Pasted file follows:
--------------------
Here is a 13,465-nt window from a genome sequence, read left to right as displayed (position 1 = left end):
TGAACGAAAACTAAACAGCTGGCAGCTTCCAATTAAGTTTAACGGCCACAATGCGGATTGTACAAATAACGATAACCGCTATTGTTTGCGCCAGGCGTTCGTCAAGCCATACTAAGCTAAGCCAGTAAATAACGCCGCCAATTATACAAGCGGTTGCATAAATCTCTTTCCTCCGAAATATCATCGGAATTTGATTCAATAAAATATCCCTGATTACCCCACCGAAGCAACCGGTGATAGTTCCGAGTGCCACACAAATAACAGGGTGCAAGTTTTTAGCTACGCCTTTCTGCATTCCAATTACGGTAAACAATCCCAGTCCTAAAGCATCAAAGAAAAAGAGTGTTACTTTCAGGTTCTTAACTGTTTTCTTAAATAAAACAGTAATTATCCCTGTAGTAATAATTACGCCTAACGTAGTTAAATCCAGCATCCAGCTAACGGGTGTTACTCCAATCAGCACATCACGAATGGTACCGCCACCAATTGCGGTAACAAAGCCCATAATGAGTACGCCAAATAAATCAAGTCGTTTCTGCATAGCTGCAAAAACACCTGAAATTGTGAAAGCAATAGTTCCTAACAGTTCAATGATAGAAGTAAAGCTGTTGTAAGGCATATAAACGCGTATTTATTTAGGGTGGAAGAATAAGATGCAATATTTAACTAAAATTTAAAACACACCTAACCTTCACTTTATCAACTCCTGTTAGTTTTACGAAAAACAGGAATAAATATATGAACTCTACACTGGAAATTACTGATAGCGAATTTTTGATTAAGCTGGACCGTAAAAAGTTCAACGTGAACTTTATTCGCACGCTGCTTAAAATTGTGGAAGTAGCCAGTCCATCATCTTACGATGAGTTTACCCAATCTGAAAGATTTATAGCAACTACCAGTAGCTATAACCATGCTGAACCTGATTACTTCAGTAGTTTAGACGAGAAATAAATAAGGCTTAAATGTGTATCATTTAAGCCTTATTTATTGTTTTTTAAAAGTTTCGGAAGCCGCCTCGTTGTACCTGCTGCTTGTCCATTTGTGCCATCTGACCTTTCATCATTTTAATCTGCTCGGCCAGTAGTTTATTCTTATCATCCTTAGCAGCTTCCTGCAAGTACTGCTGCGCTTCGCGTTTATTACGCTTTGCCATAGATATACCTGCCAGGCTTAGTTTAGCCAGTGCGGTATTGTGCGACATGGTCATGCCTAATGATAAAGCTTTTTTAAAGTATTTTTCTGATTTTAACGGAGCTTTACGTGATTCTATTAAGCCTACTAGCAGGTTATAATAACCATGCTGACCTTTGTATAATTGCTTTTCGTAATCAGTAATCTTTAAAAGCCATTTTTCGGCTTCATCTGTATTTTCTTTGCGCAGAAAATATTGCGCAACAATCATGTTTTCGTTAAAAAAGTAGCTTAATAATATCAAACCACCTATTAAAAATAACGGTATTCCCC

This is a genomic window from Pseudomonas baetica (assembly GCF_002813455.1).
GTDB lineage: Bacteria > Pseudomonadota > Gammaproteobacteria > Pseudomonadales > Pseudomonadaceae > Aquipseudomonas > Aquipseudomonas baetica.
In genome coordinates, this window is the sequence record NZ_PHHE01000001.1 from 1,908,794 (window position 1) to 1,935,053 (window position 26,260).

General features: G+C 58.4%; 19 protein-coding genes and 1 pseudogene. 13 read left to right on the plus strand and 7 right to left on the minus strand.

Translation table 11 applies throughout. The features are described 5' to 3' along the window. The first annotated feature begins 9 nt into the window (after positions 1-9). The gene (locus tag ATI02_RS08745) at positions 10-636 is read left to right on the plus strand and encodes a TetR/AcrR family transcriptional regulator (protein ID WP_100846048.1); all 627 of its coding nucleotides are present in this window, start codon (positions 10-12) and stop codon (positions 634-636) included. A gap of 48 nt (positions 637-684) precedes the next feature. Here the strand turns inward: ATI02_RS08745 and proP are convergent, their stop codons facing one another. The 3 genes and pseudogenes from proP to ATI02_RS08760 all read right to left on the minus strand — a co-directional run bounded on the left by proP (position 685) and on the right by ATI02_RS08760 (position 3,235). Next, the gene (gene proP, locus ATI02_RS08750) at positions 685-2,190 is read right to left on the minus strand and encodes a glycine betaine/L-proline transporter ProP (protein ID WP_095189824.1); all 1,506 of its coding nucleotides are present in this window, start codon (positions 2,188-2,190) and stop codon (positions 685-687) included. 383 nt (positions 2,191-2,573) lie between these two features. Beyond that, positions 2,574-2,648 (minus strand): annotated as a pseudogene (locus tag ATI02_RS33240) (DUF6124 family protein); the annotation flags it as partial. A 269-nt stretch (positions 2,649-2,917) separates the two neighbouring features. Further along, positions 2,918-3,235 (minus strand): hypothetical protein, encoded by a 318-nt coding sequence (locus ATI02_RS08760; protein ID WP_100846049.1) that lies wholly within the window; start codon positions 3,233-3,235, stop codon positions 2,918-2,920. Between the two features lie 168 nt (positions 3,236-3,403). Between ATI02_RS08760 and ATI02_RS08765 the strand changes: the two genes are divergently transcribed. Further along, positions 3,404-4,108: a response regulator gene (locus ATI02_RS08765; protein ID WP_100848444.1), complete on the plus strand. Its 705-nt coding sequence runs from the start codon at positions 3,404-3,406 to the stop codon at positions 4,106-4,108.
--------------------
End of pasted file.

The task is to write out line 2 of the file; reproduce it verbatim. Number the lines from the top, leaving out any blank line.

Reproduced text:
TGAACGAAAACTAAACAGCTGGCAGCTTCCAATTAAGTTTAACGGCCACAATGCGGATTGTACAAATAACGATAACCGCTATTGTTTGCGCCAGGCGTTCGTCAAGCCATACTAAGCTAAGCCAGTAAATAACGCCGCCAATTATACAAGCGGTTGCATAAATCTCTTTCCTCCGAAATATCATCGGAATTTGATTCAATAAAATATCCCTGATTACCCCACCGAAGCAACCGGTGATAGTTCCGAGTGCCACACAAATAACAGGGTGCAAGTTTTTAGCTACGCCTTTCTGCATTCCAATTACGGTAAACAATCCCAGTCCTAAAGCATCAAAGAAAAAGAGTGTTACTTTCAGGTTCTTAACTGTTTTCTTAAATAAAACAGTAATTATCCCTGTAGTAATAATTACGCCTAACGTAGTTAAATCCAGCATCCAGCTAACGGGTGTTACTCCAATCAGCACATCACGAATGGTACCGCCACCAATTGCGGTAACAAAGCCCATAATGAGTACGCCAAATAAATCAAGTCGTTTCTGCATAGCTGCAAAAACACCTGAAATTGTGAAAGCAATAGTTCCTAACAGTTCAATGATAGAAGTAAAGCTGTTGTAAGGCATATAAACGCGTATTTATTTAGGGTGGAAGAATAAGATGCAATATTTAACTAAAATTTAAAACACACCTAACCTTCACTTTATCAACTCCTGTTAGTTTTACGAAAAACAGGAATAAATATATGAACTCTACACTGGAAATTACTGATAGCGAATTTTTGATTAAGCTGGACCGTAAAAAGTTCAACGTGAACTTTATTCGCACGCTGCTTAAAATTGTGGAAGTAGCCAGTCCATCATCTTACGATGAGTTTACCCAATCTGAAAGATTTATAGCAACTACCAGTAGCTATAACCATGCTGAACCTGATTACTTCAGTAGTTTAGACGAGAAATAAATAAGGCTTAAATGTGTATCATTTAAGCCTTATTTATTGTTTTTTAAAAGTTTCGGAAGCCGCCTCGTTGTACCTGCTGCTTGTCCATTTGTGCCATCTGACCTTTCATCATTTTAATCTGCTCGGCCAGTAGTTTATTCTTATCATCCTTAGCAGCTTCCTGCAAGTACTGCTGCGCTTCGCGTTTATTACGCTTTGCCATAGATATACCTGCCAGGCTTAGTTTAGCCAGTGCGGTATTGTGCGACATGGTCATGCCTAATGATAAAGCTTTTTTAAAGTATTTTTCTGATTTTAACGGAGCTTTACGTGATTCTATTAAGCCTACTAGCAGGTTATAATAACCATGCTGACCTTTGTATAATTGCTTTTCGTAATCAGTAATCTTTAAAAGCCATTTTTCGGCTTCATCTGTATTTTCTTTGCGCAGAAAATATTGCGCAACAATCATGTTTTCGTTAAAAAAGTAGCTTAATAATATCAAACCACCTATTAAAAATAACGGTATTCCCC